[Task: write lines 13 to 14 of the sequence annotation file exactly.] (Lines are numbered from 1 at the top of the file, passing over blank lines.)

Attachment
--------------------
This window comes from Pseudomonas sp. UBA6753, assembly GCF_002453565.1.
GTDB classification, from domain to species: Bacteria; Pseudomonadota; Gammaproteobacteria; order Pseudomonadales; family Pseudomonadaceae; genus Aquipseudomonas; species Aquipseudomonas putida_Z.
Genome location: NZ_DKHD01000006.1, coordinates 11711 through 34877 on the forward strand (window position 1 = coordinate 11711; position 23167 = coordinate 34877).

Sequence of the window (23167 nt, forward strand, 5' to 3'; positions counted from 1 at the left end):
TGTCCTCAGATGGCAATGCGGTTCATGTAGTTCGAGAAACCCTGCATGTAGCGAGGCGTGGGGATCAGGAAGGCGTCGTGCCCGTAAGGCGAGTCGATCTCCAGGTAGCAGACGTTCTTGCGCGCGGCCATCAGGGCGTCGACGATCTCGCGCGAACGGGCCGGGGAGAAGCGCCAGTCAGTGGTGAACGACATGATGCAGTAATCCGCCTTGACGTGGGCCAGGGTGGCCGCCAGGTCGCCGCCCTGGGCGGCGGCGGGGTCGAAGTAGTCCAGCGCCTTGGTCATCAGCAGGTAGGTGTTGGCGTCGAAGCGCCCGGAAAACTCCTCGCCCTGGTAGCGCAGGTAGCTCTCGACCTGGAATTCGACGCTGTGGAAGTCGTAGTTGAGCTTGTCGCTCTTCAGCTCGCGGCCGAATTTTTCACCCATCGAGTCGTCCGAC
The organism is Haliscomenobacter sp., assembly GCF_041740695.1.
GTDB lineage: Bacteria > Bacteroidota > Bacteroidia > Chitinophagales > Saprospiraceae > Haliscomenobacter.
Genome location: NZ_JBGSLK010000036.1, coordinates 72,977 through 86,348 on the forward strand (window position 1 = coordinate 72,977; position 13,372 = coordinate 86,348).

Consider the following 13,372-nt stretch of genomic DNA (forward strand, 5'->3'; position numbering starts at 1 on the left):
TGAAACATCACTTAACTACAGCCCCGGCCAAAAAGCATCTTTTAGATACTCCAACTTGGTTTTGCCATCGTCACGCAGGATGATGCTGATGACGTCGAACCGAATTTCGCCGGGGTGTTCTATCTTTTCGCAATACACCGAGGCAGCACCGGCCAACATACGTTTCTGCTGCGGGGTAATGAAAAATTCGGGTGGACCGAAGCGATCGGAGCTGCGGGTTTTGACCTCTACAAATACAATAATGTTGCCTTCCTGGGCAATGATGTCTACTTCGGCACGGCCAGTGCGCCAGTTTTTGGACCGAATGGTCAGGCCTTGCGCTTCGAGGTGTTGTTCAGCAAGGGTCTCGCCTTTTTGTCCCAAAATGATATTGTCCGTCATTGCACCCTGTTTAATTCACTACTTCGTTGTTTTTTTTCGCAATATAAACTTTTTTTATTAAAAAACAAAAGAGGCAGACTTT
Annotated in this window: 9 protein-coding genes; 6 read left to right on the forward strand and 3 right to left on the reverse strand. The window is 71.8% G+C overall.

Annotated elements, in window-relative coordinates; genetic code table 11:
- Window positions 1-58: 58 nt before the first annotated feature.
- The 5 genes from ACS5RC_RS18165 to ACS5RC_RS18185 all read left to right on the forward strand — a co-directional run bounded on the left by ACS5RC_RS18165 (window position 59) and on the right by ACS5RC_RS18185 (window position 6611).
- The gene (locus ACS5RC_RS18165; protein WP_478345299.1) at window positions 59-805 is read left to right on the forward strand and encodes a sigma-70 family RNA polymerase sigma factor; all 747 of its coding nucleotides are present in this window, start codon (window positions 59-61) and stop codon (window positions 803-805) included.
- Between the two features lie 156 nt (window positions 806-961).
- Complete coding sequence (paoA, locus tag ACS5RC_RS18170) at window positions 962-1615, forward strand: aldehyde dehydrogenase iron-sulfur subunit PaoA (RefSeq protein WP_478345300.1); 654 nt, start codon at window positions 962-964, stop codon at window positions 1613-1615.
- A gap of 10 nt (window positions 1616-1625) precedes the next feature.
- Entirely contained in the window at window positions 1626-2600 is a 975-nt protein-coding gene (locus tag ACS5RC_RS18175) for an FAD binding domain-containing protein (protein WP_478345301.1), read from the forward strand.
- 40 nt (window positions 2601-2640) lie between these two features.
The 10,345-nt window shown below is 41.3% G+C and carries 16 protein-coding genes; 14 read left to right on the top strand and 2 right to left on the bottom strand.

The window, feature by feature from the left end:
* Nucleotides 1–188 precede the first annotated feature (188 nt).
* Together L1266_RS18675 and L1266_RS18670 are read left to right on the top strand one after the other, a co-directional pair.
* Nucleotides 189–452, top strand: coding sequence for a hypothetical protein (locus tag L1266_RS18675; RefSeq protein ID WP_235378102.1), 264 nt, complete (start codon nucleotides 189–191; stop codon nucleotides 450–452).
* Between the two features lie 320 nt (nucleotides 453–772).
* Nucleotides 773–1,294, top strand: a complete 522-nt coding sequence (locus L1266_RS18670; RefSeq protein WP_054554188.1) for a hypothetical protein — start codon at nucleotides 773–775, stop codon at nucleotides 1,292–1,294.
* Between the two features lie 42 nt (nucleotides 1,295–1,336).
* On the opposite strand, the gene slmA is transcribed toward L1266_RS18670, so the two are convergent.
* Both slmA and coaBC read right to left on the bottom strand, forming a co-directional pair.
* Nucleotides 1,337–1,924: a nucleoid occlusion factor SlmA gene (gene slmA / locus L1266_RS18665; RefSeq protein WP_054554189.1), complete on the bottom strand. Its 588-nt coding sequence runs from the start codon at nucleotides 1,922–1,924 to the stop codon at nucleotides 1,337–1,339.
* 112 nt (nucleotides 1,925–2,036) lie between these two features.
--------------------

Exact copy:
- Window positions 1-58: 58 nt before the first annotated feature.
- The 5 genes from ACS5RC_RS18165 to ACS5RC_RS18185 all read left to right on the forward strand — a co-directional run bounded on the left by ACS5RC_RS18165 (window position 59) and on the right by ACS5RC_RS18185 (window position 6611).